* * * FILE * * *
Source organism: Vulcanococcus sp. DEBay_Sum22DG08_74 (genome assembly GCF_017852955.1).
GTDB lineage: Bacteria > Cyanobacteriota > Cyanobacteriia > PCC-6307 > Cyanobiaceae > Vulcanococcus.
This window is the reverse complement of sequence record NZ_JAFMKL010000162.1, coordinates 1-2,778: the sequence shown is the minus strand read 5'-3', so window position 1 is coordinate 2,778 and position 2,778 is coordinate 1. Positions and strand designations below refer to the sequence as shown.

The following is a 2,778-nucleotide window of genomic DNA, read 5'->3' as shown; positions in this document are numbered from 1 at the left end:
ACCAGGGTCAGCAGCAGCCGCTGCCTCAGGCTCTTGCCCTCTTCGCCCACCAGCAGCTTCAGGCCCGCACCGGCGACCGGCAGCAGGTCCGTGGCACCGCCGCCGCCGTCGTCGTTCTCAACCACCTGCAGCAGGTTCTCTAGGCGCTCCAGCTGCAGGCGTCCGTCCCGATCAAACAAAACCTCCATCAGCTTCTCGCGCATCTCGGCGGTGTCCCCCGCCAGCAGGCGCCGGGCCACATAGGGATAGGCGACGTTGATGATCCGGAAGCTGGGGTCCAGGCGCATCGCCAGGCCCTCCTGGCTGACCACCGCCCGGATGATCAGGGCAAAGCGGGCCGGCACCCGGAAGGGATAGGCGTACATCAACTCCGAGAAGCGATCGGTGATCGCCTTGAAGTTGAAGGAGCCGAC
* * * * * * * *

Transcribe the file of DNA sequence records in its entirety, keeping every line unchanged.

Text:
Source organism: Vulcanococcus sp. DEBay_Sum22DG08_74 (genome assembly GCF_017852955.1).
GTDB lineage: Bacteria > Cyanobacteriota > Cyanobacteriia > PCC-6307 > Cyanobiaceae > Vulcanococcus.
This window is the reverse complement of sequence record NZ_JAFMKL010000162.1, coordinates 1-2,778: the sequence shown is the minus strand read 5'-3', so window position 1 is coordinate 2,778 and position 2,778 is coordinate 1. Positions and strand designations below refer to the sequence as shown.

The following is a 2,778-nucleotide window of genomic DNA, read 5'->3' as shown; positions in this document are numbered from 1 at the left end:
ACCAGGGTCAGCAGCAGCCGCTGCCTCAGGCTCTTGCCCTCTTCGCCCACCAGCAGCTTCAGGCCCGCACCGGCGACCGGCAGCAGGTCCGTGGCACCGCCGCCGCCGTCGTCGTTCTCAACCACCTGCAGCAGGTTCTCTAGGCGCTCCAGCTGCAGGCGTCCGTCCCGATCAAACAAAACCTCCATCAGCTTCTCGCGCATCTCGGCGGTGTCCCCCGCCAGCAGGCGCCGGGCCACATAGGGATAGGCGACGTTGATGATCCGGAAGCTGGGGTCCAGGCGCATCGCCAGGCCCTCCTGGCTGACCACCGCCCGGATGATCAGGGCAAAGCGGGCCGGCACCCGGAAGGGATAGGCGTACATCAACTCCGAGAAGCGATCGGTGATCGCCTTGAAGTTGAAGGAGCCGAC